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Title: Nanometrology of Biomass for Bioenergy: The Role of Atomic Force Microscopy and Spectroscopy in Plant Cell Characterization

Ethanol production using extracted cellulose from plant cell walls (PCW) is a very promising approach to biofuel production. However, efficient throughput has been hindered by the phenomenon of recalcitrance, leading to high costs for the lignocellulosic conversion. To overcome recalcitrance, it is necessary to understand the chemical and structural properties of the plant biological materials, which have evolved to generate the strong and cohesive features observed in plants. Therefore, tools and methods that allow the investigation of how the different molecular components of PCW are organized and distributed and how this impacts the mechanical properties of the plants are needed but challenging due to the molecular and morphological complexity of PCW. Atomic force microscopy (AFM), capitalizing on the interfacial nanomechanical forces, encompasses a suite of measurement modalities for nondestructive material characterization. Here, we present a review focused on the utilization of AFM for imaging and determination of physical properties of plant-based specimens. The presented review encompasses the AFM derived techniques for topography imaging (AM-AFM), mechanical properties (QFM), and surface/subsurface (MSAFM, HPFM) chemical composition imaging. In particular, the motivation and utility of force microscopy of plant cell walls from the early fundamental investigations to achieve a better understanding of the cellmore » wall architecture, to the recent studies for the sake of advancing the biofuel research are discussed. An example of delignification protocol is described and the changes in morphology, chemical composition and mechanical properties and their correlation at the nanometer scale along the process are illustrated.« less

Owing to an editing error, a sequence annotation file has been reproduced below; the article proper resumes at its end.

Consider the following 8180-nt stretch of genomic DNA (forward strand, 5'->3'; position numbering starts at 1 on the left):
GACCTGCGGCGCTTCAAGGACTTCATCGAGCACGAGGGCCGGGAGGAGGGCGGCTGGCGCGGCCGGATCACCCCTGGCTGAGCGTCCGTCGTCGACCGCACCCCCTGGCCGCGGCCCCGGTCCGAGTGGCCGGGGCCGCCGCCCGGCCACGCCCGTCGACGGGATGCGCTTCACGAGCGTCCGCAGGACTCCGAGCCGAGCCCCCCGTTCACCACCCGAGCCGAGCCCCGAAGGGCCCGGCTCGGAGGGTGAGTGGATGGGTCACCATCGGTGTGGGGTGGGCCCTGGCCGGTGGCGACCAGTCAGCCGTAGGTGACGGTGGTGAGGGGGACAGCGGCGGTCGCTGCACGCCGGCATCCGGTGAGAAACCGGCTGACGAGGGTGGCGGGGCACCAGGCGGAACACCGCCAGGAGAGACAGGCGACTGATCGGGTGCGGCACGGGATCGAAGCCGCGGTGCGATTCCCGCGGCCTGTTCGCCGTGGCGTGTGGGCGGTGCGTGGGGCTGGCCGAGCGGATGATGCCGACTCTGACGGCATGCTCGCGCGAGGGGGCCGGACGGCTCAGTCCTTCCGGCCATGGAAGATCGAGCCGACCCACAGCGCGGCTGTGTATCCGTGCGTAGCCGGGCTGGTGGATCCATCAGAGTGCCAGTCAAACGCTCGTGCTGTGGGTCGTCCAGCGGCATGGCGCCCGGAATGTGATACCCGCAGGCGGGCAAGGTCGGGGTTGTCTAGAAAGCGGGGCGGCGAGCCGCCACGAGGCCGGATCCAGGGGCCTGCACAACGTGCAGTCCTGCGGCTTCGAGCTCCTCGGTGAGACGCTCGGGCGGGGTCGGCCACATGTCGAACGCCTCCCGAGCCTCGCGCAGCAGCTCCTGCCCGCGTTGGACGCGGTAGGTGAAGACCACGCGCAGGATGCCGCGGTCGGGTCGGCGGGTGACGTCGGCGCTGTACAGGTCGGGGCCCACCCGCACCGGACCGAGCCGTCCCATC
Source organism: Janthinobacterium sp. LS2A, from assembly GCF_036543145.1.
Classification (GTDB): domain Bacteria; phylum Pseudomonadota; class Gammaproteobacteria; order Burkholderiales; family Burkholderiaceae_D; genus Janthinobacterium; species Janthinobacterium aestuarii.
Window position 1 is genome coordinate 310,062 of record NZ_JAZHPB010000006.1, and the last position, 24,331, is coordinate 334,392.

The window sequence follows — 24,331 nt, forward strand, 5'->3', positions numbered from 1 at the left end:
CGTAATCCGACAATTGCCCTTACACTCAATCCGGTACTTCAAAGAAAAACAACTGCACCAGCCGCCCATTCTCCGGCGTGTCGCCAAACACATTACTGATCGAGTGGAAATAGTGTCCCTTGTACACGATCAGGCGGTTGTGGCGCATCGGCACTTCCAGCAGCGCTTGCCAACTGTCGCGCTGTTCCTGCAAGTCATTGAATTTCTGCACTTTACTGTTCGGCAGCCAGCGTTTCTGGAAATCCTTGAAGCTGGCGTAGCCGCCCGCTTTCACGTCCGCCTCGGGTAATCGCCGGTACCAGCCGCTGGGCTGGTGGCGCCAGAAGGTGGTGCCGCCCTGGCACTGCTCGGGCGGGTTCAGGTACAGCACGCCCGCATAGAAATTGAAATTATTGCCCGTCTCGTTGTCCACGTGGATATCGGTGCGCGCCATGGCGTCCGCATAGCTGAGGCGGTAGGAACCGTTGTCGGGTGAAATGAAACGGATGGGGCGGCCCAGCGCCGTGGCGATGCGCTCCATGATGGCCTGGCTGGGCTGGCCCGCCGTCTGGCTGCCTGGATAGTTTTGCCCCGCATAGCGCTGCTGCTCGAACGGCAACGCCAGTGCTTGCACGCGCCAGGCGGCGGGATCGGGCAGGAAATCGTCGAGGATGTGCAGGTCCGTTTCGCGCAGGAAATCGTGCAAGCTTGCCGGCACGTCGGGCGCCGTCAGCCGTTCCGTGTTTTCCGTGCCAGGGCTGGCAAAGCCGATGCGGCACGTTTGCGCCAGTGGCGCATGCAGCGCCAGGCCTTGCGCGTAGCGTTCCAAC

Authors:
 [1] ;  [2] ;  [3] ;  [4] ;  [5]
  1. Aix-Marseille Univ., Marseille (France). Interdisciplinary Nanoscience Center of Marseille (CINaM)
  2. Aix-Marseille Univ., Marseille (France). Inst. Fresnel
  3. Oak Ridge National Lab. (ORNL), Oak Ridge, TN (United States). Quantum Information Science. Computational Sciences and Engineering Division
  4. Oak Ridge National Lab. (ORNL), Oak Ridge, TN (United States). BioEnergy Science Center (BESC). Biosciences Division
  5. Oak Ridge National Lab. (ORNL), Oak Ridge, TN (United States). Quantum Information Science. Computational Sciences and Engineering Division. BioEnergy Science Center (BESC). Biosciences Division; Univ. of Tennessee, Knoxville, TN (United States). Dept. of Chemical and Biomolecular Engineering. Dept. of Physics
Publication Date:
Grant/Contract Number:
AC05-00OR22725
Type:
Accepted Manuscript
Journal Name:
Frontiers in Energy Research
Additional Journal Information:
Journal Volume: 6; Journal ID: ISSN 2296-598X
Publisher:
Frontiers Research Foundation
Research Org:
Oak Ridge National Lab. (ORNL), Oak Ridge, TN (United States)
Sponsoring Org:
USDOE Office of Science (SC), Biological and Environmental Research (BER) (SC-23)
Country of Publication:
United States
Language:
English